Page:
Intelligence Squared Debates Super interesting range of events and talks around £15 quid a ticket with well-known names debating issues and current affairs. Plus coming in Feb the Intelligence Squared Festival : “a one-day deep dive into the world’s most thrilling ideas and technologies, featuring pioneers from all over the world exploring what’s happening right now across a raft of areas.Videos and podcasts available on their website and some on Youtube.

The Royal Society of Arts “RSA Events include over 100 free public lectures, talks, debates and screenings a year”. Their talks cover science, economics, culture, behaviour and are broadcast live on the website and on youtube.

Other useful websites
http://www.studentladder.co.uk/ Just found this website with lots of links, careers advice and work experience advice for students GCSEs and up.

https://www.exscitec.com/news/index.asp “Exscitec is passionate about enabling all students to engage in the hands-on practical application of STEM, vital to encouraging a scientifically literate population and inspiring the scientists of the future.” On their website currently they have listed a Year 11/12 Medical Taster Day at Northwick Park Hospital. You can join their mailing list for more info about other courses in STEM as and when they become available.

University taster courses for year 12s. This page contains a useful search tool.

http://www.summer-schools.info/The UK's biggest directory of Summer Schools and Summer Courses in the UK in 2016.” (That’s what it says on the website anyway; I wouldn’t assume it has everything on it)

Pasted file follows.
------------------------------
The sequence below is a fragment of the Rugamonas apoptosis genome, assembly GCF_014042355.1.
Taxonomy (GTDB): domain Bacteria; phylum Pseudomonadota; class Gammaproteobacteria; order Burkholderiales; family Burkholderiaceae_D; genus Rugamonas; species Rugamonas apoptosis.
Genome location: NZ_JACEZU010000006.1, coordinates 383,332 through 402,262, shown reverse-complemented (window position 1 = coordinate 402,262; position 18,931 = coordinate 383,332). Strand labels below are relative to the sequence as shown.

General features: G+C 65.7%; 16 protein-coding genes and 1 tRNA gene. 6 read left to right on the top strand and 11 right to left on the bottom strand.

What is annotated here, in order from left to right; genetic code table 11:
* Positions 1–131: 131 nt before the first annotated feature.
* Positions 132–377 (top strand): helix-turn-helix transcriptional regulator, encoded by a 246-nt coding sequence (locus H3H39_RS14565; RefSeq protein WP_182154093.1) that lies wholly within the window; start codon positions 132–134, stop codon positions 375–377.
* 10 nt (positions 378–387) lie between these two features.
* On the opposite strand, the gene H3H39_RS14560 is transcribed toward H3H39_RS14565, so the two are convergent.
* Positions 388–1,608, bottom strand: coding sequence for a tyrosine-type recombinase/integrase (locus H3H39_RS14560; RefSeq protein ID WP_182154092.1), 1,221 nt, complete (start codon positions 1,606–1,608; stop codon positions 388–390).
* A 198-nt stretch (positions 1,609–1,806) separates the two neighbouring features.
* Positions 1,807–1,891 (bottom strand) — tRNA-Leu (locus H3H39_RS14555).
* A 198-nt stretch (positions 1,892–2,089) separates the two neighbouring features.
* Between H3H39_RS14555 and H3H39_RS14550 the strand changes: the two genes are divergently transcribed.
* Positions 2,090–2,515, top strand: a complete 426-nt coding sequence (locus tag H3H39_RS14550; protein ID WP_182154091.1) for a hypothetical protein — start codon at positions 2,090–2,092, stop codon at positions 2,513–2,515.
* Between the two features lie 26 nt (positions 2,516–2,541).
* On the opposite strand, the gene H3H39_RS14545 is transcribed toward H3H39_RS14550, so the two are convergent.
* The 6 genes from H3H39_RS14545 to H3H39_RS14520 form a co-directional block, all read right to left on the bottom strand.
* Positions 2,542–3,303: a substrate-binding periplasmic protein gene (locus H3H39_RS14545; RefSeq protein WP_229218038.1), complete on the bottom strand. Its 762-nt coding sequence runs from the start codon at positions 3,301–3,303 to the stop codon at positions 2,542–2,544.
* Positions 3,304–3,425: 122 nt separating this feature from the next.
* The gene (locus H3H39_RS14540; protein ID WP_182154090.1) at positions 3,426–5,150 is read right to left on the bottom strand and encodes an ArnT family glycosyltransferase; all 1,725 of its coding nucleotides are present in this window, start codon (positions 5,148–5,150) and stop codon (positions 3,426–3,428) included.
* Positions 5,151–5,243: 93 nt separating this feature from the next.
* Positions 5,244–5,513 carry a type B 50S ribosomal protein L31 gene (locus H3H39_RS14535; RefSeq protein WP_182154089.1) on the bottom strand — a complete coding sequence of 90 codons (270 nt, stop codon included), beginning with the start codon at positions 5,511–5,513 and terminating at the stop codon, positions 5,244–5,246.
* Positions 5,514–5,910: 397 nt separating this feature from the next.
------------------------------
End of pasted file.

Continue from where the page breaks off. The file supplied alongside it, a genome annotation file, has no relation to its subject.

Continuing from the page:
Fashion Courses
http://www.arts.ac.uk/fashion/courses/short-courses/under-18/ “Our unique programme of short fashion courses and residential summer schools for 14 - 18 year olds, is delivered throughout the summer from June to August, allowing you to experiment with new techniques, build confidence, acquire new skills and be inspired to learn more.” Includes non residential for 16 – 18 year olds in FASHION BUSINESS AND MEDIA, PHOTOGRAPHY AND STYLING, DESIGN AND GARMENT PRODUCTION, MAKEUP. Also RESIDENTIAL SUMMER SCHOOLS for 14 – 16 year olds


Residential Summer School. No price listed. I imagine it’s probably absolute bucks but find out and tell me.  

Vogue Teen Weekend  "The Vogue Teen Weekend is a two-day programme suitable for sixteen and seventeen year olds. This weekend course offers a unique view of the fashion industry via the lens of British Vogue." The next one's in July and costs £522. 

Ok I’ve actually had enough now and need a coffee. But I promise if I find any more I will add them to the page so bookmark it or something.

Goodbye for now. J

10/01/2017 Look! I found more!

http://www.roundhouse.org.uk/young-creatives/list Young Creatives at The Roundhouse, Camden: Loads of creative/ media opportunities including radio, DJing, broadcasting, performing arts and MORE.

http://www.ncsyes.co.uk/ncs-for-your-teen National Citizen Service (NCS) is a 2-4 week programme for 16 to 18 year olds *costing no more than £50* which takes place outside of term time in the spring, summer and autumn holidays. Your teenager will develop the skills that employers increasingly value: confidence, leadership and independence. UCAS recommends students put NCS in their personal statement.


  1. i'm sure your parents did the best they could, LOL

    1. Indeed. I'm sorry just saw your comment today. Thanks for reading and commenting :)